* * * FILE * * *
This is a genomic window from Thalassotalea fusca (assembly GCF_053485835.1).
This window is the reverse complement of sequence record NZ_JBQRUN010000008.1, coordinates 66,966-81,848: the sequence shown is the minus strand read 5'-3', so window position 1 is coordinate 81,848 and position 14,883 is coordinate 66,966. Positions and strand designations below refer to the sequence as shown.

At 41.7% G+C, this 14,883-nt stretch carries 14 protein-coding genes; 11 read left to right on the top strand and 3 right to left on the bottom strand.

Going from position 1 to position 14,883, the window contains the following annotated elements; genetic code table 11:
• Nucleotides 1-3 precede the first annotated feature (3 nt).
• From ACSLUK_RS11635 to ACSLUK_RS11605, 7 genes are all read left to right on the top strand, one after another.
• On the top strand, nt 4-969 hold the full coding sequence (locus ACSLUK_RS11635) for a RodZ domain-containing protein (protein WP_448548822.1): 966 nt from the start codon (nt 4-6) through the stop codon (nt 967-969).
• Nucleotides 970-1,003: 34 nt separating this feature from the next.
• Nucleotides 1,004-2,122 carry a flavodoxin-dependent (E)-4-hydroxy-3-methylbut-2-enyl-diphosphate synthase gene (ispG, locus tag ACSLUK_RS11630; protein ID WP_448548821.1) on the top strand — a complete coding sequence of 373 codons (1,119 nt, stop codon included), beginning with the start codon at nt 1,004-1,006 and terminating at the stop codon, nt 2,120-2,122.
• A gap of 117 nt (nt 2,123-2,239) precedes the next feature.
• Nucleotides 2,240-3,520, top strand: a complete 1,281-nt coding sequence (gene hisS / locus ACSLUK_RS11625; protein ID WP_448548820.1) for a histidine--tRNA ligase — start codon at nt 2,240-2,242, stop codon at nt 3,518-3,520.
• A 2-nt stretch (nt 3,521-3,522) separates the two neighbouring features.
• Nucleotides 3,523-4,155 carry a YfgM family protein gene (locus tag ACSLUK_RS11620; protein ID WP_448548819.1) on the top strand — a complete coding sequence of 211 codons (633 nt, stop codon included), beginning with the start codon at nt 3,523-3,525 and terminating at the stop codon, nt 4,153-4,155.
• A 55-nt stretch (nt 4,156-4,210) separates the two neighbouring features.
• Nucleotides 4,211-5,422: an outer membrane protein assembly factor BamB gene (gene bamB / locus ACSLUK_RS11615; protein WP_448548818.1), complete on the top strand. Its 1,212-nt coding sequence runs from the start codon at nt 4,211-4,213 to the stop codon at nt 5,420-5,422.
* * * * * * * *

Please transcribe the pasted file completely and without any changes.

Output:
This is a genomic window from Thalassotalea fusca (assembly GCF_053485835.1).
This window is the reverse complement of sequence record NZ_JBQRUN010000008.1, coordinates 66,966-81,848: the sequence shown is the minus strand read 5'-3', so window position 1 is coordinate 81,848 and position 14,883 is coordinate 66,966. Positions and strand designations below refer to the sequence as shown.

At 41.7% G+C, this 14,883-nt stretch carries 14 protein-coding genes; 11 read left to right on the top strand and 3 right to left on the bottom strand.

Going from position 1 to position 14,883, the window contains the following annotated elements; genetic code table 11:
• Nucleotides 1-3 precede the first annotated feature (3 nt).
• From ACSLUK_RS11635 to ACSLUK_RS11605, 7 genes are all read left to right on the top strand, one after another.
• On the top strand, nt 4-969 hold the full coding sequence (locus ACSLUK_RS11635) for a RodZ domain-containing protein (protein WP_448548822.1): 966 nt from the start codon (nt 4-6) through the stop codon (nt 967-969).
• Nucleotides 970-1,003: 34 nt separating this feature from the next.
• Nucleotides 1,004-2,122 carry a flavodoxin-dependent (E)-4-hydroxy-3-methylbut-2-enyl-diphosphate synthase gene (ispG, locus tag ACSLUK_RS11630; protein ID WP_448548821.1) on the top strand — a complete coding sequence of 373 codons (1,119 nt, stop codon included), beginning with the start codon at nt 1,004-1,006 and terminating at the stop codon, nt 2,120-2,122.
• A gap of 117 nt (nt 2,123-2,239) precedes the next feature.
• Nucleotides 2,240-3,520, top strand: a complete 1,281-nt coding sequence (gene hisS / locus ACSLUK_RS11625; protein ID WP_448548820.1) for a histidine--tRNA ligase — start codon at nt 2,240-2,242, stop codon at nt 3,518-3,520.
• A 2-nt stretch (nt 3,521-3,522) separates the two neighbouring features.
• Nucleotides 3,523-4,155 carry a YfgM family protein gene (locus tag ACSLUK_RS11620; protein ID WP_448548819.1) on the top strand — a complete coding sequence of 211 codons (633 nt, stop codon included), beginning with the start codon at nt 3,523-3,525 and terminating at the stop codon, nt 4,153-4,155.
• A 55-nt stretch (nt 4,156-4,210) separates the two neighbouring features.
• Nucleotides 4,211-5,422: an outer membrane protein assembly factor BamB gene (gene bamB / locus ACSLUK_RS11615; protein WP_448548818.1), complete on the top strand. Its 1,212-nt coding sequence runs from the start codon at nt 4,211-4,213 to the stop codon at nt 5,420-5,422.